Determining compensation for the two senior business analysts was difficult—not because there's a lack of benchmarks but because of the varying skills and backgrounds these professionals bring to the table. "You can look at salary surveys, but everyone is so unique now," McCampbell says. Because of their experiences, Bush and Sharma "were not cheap, but I could bring them in and they could hit the ground running in finance, which is what I needed," McCampbell says.
Some CIOs struggle with how to best utilize business analysts, says Forrester's Orlov, though she notes that larger IT organizations often have a better handle on how to deploy them most effectively. At Emerson Electric, business analysts in procurement, for example, "can't set the IT strategy for where procurement is trying to go," says Hassell. Instead, "they can say to procurement, 'Here's the types of things that can be brought to bear.' And they can take procurement's requirements back to IT and be its voice on the execution side."
The business analyst's liaison role is a key to successful IT, Hassell says. "The problem [with applications] is almost never with the technical specs, the coding, the IT 101. It's the communication about how something will work in the business," he says. "That's been the stumbling block in every IT organization I've ever been in."
Potholes on the road to the new IT workforce
The ongoing transformation of the IT department has focused largely on bringing in experienced professionals to quickly ramp up for the increased demand from the business. Hiring midlevel employees who can get IT where it needs to go fast is a good short-term fix. But CIOs face a looming staffing crisis. While "The State of the CIO 2006" survey shows an uptick in every level of hiring, including entry-level jobs (which accounted for 37 percent of new hires), it's not clear how these junior employees and the roles they're being given will fit in with the larger picture of an IT organization populated with versatile business-facing professionals.
Many entry-level positions in IT remain the same purely technical roles they have always been: network administrators, junior programmers, help desk administrators. And often there are no clear career paths within IT leading to the increasingly important roles of project management, business analysis and relationship management. "Most CIOs today are hiring to fill a hole," says Morello. "Not to build an organization for the future."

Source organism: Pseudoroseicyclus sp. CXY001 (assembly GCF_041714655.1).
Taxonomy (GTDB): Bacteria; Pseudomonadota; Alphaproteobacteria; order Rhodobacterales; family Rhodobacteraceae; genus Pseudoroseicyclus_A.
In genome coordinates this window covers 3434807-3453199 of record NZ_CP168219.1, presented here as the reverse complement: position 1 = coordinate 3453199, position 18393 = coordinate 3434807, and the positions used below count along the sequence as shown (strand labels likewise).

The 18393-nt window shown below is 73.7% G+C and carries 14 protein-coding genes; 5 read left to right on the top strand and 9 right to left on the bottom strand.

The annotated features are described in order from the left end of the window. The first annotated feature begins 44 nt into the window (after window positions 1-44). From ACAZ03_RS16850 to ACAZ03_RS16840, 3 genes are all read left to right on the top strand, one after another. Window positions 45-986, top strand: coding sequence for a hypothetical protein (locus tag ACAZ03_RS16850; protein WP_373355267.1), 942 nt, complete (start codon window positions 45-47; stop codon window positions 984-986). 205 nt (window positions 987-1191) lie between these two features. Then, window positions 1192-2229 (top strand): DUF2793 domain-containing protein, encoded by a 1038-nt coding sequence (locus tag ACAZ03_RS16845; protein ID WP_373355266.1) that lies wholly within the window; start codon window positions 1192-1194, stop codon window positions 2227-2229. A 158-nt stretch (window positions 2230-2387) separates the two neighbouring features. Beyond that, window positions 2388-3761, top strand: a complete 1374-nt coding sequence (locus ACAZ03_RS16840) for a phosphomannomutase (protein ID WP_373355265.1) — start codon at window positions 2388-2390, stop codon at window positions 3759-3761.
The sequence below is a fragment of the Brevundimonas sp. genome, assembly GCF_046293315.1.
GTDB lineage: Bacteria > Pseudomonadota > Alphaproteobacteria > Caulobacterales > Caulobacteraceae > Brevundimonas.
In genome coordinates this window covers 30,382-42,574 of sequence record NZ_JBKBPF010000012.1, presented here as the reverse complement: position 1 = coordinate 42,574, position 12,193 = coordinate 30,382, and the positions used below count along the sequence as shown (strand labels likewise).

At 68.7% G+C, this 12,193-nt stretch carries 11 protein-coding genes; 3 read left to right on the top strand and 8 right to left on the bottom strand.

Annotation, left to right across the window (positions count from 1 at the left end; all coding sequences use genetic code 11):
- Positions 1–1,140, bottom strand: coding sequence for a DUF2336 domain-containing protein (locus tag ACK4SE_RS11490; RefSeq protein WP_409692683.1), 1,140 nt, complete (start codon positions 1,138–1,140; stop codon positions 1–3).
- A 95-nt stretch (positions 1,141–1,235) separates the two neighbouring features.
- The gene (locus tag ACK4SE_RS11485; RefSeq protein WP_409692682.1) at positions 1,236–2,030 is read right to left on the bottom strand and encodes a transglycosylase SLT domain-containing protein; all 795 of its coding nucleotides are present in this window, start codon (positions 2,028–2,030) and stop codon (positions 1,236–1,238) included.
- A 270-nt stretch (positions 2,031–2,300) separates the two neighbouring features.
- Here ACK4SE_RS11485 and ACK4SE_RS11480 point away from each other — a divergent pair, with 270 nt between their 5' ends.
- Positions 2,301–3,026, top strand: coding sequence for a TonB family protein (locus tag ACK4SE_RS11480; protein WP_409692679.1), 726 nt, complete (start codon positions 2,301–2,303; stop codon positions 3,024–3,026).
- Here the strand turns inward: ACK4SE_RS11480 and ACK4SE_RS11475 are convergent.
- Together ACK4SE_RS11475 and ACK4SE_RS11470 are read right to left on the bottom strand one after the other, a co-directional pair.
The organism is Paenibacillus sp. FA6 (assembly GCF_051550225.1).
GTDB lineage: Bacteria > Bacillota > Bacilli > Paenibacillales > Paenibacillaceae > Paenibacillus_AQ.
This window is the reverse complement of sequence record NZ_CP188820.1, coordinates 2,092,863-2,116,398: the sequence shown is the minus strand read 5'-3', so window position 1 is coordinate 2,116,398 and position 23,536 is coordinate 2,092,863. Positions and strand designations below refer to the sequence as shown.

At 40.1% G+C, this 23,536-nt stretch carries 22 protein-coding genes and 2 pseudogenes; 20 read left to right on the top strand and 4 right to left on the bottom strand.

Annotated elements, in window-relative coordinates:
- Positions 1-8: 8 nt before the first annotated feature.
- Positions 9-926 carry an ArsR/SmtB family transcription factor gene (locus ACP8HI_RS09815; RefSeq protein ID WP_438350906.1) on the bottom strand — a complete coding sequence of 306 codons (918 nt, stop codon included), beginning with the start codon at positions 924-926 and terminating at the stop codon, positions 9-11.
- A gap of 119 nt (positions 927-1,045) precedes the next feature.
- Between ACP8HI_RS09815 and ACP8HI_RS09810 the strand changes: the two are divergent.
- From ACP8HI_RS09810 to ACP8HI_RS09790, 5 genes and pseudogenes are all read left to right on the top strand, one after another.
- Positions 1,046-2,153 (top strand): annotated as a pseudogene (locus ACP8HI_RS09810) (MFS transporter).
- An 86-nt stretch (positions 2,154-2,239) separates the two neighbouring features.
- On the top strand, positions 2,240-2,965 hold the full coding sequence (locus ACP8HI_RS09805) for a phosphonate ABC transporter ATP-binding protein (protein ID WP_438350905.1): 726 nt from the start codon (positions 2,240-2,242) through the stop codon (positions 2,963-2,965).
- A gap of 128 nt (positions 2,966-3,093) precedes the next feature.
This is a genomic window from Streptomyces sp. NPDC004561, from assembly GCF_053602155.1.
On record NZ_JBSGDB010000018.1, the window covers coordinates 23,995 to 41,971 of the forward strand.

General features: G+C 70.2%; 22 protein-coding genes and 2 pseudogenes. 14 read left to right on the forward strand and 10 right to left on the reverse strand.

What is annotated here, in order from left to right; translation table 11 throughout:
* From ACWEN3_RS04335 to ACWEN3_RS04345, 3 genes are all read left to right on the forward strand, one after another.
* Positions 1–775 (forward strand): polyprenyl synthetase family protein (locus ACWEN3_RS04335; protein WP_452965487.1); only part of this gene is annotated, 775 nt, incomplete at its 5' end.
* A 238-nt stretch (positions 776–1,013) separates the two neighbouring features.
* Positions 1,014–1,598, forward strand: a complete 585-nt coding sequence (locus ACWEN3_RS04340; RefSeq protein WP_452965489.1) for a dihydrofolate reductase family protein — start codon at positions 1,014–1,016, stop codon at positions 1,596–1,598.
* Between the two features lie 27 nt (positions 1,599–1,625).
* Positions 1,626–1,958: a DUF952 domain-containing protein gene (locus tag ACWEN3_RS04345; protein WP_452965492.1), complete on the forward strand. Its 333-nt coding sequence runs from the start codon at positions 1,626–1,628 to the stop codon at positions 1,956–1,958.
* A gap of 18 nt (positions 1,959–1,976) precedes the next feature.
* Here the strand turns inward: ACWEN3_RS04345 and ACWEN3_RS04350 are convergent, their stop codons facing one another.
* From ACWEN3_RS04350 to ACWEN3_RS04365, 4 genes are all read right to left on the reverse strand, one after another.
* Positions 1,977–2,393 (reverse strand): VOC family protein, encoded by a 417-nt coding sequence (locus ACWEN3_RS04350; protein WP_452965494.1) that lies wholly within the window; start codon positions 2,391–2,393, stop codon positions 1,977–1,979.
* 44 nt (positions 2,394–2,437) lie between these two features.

Hassell is an exception. He hires for the traditional entry-level IT positions at Emerson Electric. "But as the corporate CIO, I also oversee the IT procurement and IT finance departments," he says. "Junior employees can join IT in these areas and develop into project managers. And our architecture groups bring people in at more junior levels and let them work up the ladder of the architecture role. Or if they're not sure, they can try out a few different types of roles, some more hard-core technical and others more business-oriented."
Another staffing problem could be the difficulty of attracting any entry-level employees at all. Much has been written about declining university enrollment rates in computer science and other technology-related programs. At the same time, business school graduates—who are getting a good background in technology at school—often don't want to join IT departments, says Orlov of Forrester. "It's going to be an interesting double whammy for CIOs who need to keep their departments supplied with people."
But for now it seems most CIOs have their hands full just staffing up for today's needs. "They aren't worried about the entry-level problems," says Orlov. "That's a problem waiting to happen."
Senior Editor Stephanie Overby (email@example.com) covers outsourcing and staffing issues.